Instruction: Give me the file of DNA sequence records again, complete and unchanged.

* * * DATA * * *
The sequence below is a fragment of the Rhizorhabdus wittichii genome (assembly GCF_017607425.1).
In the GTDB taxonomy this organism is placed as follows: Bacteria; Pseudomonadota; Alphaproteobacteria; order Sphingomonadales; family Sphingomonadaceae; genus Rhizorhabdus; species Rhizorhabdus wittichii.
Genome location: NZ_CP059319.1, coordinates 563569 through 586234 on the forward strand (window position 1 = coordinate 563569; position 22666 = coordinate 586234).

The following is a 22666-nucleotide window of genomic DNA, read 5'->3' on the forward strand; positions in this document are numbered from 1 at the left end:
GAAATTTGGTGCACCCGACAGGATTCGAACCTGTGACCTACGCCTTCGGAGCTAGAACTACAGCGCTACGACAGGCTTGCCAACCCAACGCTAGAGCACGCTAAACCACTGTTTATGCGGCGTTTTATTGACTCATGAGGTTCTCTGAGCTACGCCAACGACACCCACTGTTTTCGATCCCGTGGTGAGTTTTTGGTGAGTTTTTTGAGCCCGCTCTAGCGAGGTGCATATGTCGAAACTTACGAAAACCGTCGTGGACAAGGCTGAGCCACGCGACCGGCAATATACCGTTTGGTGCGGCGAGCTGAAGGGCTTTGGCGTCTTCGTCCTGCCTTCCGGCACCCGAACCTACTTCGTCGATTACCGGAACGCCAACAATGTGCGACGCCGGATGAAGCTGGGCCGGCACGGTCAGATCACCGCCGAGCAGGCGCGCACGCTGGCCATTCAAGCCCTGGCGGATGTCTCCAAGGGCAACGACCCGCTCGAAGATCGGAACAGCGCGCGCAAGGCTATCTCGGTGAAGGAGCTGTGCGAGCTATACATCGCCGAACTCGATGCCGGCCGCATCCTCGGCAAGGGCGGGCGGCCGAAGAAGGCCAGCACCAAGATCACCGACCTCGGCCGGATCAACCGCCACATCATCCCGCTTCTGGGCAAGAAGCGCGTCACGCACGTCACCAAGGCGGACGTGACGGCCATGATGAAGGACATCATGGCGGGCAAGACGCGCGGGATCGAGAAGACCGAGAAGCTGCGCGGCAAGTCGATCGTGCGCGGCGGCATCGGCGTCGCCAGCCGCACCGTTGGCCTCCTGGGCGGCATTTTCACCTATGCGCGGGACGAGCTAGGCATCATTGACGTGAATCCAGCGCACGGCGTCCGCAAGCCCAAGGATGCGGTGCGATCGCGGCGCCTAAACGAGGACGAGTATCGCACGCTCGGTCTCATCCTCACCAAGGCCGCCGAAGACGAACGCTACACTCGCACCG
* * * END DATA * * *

The sequence below is a fragment of the Rhizorhabdus wittichii genome (assembly GCF_017607425.1).
In the GTDB taxonomy this organism is placed as follows: Bacteria; Pseudomonadota; Alphaproteobacteria; order Sphingomonadales; family Sphingomonadaceae; genus Rhizorhabdus; species Rhizorhabdus wittichii.
Genome location: NZ_CP059319.1, coordinates 563569 through 586234 on the forward strand (window position 1 = coordinate 563569; position 22666 = coordinate 586234).

The following is a 22666-nucleotide window of genomic DNA, read 5'->3' on the forward strand; positions in this document are numbered from 1 at the left end:
GAAATTTGGTGCACCCGACAGGATTCGAACCTGTGACCTACGCCTTCGGAGCTAGAACTACAGCGCTACGACAGGCTTGCCAACCCAACGCTAGAGCACGCTAAACCACTGTTTATGCGGCGTTTTATTGACTCATGAGGTTCTCTGAGCTACGCCAACGACACCCACTGTTTTCGATCCCGTGGTGAGTTTTTGGTGAGTTTTTTGAGCCCGCTCTAGCGAGGTGCATATGTCGAAACTTACGAAAACCGTCGTGGACAAGGCTGAGCCACGCGACCGGCAATATACCGTTTGGTGCGGCGAGCTGAAGGGCTTTGGCGTCTTCGTCCTGCCTTCCGGCACCCGAACCTACTTCGTCGATTACCGGAACGCCAACAATGTGCGACGCCGGATGAAGCTGGGCCGGCACGGTCAGATCACCGCCGAGCAGGCGCGCACGCTGGCCATTCAAGCCCTGGCGGATGTCTCCAAGGGCAACGACCCGCTCGAAGATCGGAACAGCGCGCGCAAGGCTATCTCGGTGAAGGAGCTGTGCGAGCTATACATCGCCGAACTCGATGCCGGCCGCATCCTCGGCAAGGGCGGGCGGCCGAAGAAGGCCAGCACCAAGATCACCGACCTCGGCCGGATCAACCGCCACATCATCCCGCTTCTGGGCAAGAAGCGCGTCACGCACGTCACCAAGGCGGACGTGACGGCCATGATGAAGGACATCATGGCGGGCAAGACGCGCGGGATCGAGAAGACCGAGAAGCTGCGCGGCAAGTCGATCGTGCGCGGCGGCATCGGCGTCGCCAGCCGCACCGTTGGCCTCCTGGGCGGCATTTTCACCTATGCGCGGGACGAGCTAGGCATCATTGACGTGAATCCAGCGCACGGCGTCCGCAAGCCCAAGGATGCGGTGCGATCGCGGCGCCTAAACGAGGACGAGTATCGCACGCTCGGTCTCATCCTCACCAAGGCCGCCGAAGACGAACGCTACACTCGCACCG